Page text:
After Hadi’s Bill debate postponed, PAS risks losing all?

By Syed Jaymal Zahiid
A supporter in Kuala Lumpur listens on his smartphone to a live broadcast of PAS president Datuk Seri Abdul Hadi Awang tabling his private motion to amend Act 355 in Parliament on April 6, 2017. — Picture by Yusof Mat Isa

KUALA LUMPUR, April 9 — When Putrajaya said it would table a Bill to elevate the Shariah Courts’ punitive powers, taking the cue from PAS president Datuk Seri Abdul Hadi Awang, the Islamist party felt that the risky bet of cosying up with nemesis Umno had paid off.

But Prime Minister Datuk Seri Najib Razak’s recent announcement that his government will not be tabling the Bill has now placed PAS in a tough predicament because it can no longer rely on cooperation with Umno.

At the same time the Islamist party must also deal with the prospect of a multi-cornered fight against the ruling coalition and Pakatan Harapan.

Previously analysts believe PAS under Hadi was banking on Malay-Muslim solidarity to form some sort of electoral alliance with the ruling Malay nationalist party. This is evidently seen in the close working relation between the two on pushing for the amendments of Act 355 of the Shariah Courts (Criminal Jurisdiction) Act 1965. While PAS designed the idea, Umno promised support.

The ruling party did honour its word. On Thursday, the last day of the Dewan Rakyat March sitting, Speaker Tan Sri Pandikar Amin Mulia allowed Hadi’s Bill to be tabled, but deferred the debate to the next sitting in July.

Analysts believe the move to allow the Bill to be tabled could have saved PAS from complete humiliation after it failed to convince the Najib administration to back its effort to augment the Shariah Courts powers, but not enough to mitigate the damage and convince sceptical members that its politicking has succeeded.  

“While PAS hardliners can claim some form of success at being able to table the bill, the lack of debate and act of voting limits its real impact among its core supporters,” Ibrahim Suffian, director of independent pollster Merdeka Center, told Malay Mail Online.

“Strategically... it doesn’t solve Umno’s problem of being certain in ensuring an enduring split among the opposition. Nor does it help PAS in securing its position ahead of the election.

“This is because beyond the theatrics yesterday PAS still needs to find a way to hold on to power in Kelantan and reduce the impact of multi-corner contests with Amanah and Umno which will certainly benefit the latter,” he added.

Amanah is a splinter party formed by former progressive members of PAS, purged by conservatives in a fractious party poll that saw the clerical class taking over virtually all central leadership posts.

As the new enmity blows over, Amanah leaders had made it clear that the party would contest in all seats traditionally held by PAS. They also understand that their chances of winning will diminish if they face Umno in a multi-cornered fight.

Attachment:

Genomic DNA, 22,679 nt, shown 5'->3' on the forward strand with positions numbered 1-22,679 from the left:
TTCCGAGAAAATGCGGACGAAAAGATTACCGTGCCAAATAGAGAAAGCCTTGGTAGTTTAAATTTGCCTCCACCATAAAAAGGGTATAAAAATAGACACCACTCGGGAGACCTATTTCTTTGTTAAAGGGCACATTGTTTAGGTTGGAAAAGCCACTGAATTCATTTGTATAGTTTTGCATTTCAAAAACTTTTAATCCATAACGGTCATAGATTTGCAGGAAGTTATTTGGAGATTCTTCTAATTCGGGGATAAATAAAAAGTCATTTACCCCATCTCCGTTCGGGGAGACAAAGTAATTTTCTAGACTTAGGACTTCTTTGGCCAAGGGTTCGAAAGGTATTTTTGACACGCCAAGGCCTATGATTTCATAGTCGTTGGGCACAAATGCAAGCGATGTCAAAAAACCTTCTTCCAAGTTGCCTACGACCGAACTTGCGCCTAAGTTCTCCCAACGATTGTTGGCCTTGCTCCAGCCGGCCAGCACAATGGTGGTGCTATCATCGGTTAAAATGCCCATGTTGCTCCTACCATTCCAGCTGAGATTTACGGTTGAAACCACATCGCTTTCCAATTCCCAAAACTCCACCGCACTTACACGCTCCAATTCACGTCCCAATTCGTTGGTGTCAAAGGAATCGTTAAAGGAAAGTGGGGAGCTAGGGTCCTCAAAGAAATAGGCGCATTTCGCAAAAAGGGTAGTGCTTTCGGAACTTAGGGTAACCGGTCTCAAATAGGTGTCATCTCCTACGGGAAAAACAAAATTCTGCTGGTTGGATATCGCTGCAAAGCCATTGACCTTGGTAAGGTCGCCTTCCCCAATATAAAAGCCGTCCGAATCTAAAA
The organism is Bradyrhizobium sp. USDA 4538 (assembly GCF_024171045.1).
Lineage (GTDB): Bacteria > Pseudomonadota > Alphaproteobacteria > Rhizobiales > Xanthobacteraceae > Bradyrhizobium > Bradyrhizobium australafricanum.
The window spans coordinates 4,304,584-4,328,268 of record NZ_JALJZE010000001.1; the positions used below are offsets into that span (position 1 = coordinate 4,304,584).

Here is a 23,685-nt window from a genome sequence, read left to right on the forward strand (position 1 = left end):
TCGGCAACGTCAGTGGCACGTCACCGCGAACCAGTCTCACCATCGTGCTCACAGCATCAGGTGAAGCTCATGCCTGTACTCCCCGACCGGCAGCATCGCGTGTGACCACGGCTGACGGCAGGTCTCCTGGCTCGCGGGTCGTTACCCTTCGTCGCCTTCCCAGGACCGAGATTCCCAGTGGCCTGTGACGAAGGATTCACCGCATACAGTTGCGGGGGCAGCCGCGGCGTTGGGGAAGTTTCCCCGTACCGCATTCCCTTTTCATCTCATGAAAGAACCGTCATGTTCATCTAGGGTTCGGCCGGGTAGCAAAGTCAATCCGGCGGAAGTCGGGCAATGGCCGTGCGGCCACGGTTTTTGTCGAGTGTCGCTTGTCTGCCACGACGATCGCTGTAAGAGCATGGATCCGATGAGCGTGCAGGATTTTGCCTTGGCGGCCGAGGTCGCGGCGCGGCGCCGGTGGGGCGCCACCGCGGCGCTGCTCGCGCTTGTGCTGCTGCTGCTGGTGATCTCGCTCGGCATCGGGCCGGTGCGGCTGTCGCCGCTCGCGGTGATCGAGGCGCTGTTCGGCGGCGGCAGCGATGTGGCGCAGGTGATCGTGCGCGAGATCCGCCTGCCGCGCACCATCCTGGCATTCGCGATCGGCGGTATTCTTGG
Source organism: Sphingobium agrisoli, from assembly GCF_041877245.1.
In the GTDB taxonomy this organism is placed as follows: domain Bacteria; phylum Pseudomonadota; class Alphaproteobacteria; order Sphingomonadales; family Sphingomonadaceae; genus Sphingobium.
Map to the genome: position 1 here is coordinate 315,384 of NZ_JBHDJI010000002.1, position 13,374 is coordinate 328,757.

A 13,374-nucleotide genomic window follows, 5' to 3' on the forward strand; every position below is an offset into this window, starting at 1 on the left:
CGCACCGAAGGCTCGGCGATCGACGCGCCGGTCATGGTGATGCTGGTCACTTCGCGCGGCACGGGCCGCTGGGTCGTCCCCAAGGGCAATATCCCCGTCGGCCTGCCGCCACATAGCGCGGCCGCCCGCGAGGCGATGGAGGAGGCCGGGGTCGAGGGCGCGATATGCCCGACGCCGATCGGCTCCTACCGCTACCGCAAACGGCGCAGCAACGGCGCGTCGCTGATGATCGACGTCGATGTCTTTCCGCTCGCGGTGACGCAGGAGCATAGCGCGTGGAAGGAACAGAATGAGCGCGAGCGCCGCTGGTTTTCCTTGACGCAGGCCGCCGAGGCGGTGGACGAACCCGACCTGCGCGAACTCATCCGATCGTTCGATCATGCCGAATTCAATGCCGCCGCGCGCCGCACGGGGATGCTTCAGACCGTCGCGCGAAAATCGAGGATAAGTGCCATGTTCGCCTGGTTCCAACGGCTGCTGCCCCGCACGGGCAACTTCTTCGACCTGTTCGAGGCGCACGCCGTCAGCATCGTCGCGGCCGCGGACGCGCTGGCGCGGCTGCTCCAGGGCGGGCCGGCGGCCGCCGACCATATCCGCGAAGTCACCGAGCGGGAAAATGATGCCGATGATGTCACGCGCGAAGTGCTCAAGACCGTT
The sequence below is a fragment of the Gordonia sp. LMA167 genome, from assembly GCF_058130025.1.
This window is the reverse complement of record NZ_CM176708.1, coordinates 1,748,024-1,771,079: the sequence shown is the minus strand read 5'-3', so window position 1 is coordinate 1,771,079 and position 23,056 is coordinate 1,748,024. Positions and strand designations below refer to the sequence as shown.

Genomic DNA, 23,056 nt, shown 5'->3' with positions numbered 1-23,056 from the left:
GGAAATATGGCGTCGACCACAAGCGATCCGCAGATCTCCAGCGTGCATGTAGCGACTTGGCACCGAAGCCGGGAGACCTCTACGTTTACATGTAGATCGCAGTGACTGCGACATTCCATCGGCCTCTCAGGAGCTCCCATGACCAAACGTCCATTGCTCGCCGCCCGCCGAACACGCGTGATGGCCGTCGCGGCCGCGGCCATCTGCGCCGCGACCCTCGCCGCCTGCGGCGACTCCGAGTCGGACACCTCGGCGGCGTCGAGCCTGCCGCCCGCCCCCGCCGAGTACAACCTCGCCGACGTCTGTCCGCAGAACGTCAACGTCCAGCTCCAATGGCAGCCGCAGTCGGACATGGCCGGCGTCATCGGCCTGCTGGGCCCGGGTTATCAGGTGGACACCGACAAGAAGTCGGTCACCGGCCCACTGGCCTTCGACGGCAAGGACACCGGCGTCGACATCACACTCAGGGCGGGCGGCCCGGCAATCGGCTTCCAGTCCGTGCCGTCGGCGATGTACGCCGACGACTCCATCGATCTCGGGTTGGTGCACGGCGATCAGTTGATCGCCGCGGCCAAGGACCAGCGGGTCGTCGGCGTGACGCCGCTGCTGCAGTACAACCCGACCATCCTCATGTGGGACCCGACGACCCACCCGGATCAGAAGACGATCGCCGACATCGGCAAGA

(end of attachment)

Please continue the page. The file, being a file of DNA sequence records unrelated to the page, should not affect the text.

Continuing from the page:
But observers believe Amanah has its own score to settle; the party leaders believe if they can prove that their brand of Islamic politics is more popular by simply edging PAS in the vote count, they would have succeeded in sending their nemesis into political oblivion.

Such idea could agitate some segments within the PAS ranks. Which is why the leadership led by Hadi will try and use the party’s annual general assembly later this month to calm nerves by drumming it into their supporters mind that the tabling of Hadi’s Bill itself could be considered a victory.

At the same time it could salvage the situation by telling its members that its decision to sever ties with DAP, and put their working relations with other component members of Pakatan Harapan on a minimum, the party could stay true to their Islamic-rooted agenda.

The tactic, Ibrahim noted, could still appeal to conservative but undecided Malay voters.

“If any, it helps PAS show the Malay undecided voters that it truly has freedom of action to push for the Shariah now that it is no longer in coalition with DAP,” he said.

PAS is expected to use the muktamar to formally decide if it is to continue the current political pact with PKR following some pressure from members. In Selangor, PAS is still part of the state government led by PKR.

Abdul Hadi’s had recently declared that his party would not co-operate those with ties to the DAP and Amanah, which he cited as the reason behind his decision to snub Parti Pribumi Bersatu Malaysia (PPBM).

But since political or electoral co-operation with Umno may not be viable anymore, there is a possibility that the PAS leadership may want to reconsider their combative position against parties like PPBM and PKR for their own political survival.

Oh Ei Sun, adjunct senior Fellow at the S. Rajaratnam School of International Studies in Singapore, believes this could be strengthened by the potential backlash the PAS leadership may face over its political manoeuvring with Umno. However, the prospect is slight.

“Liaison with Umno will certainly come into question, but the… alternatives are too unthinkable: Re-forging alliance with the more liberal/secular PH component parties, including the breakaway Amanah, is simply incongruous with the conservative factions currently in charge of PAS,” he told Malay Mail Online.

This year’s PAS meeting will take place in Alor Setar, Kedah from April 28 to May 1.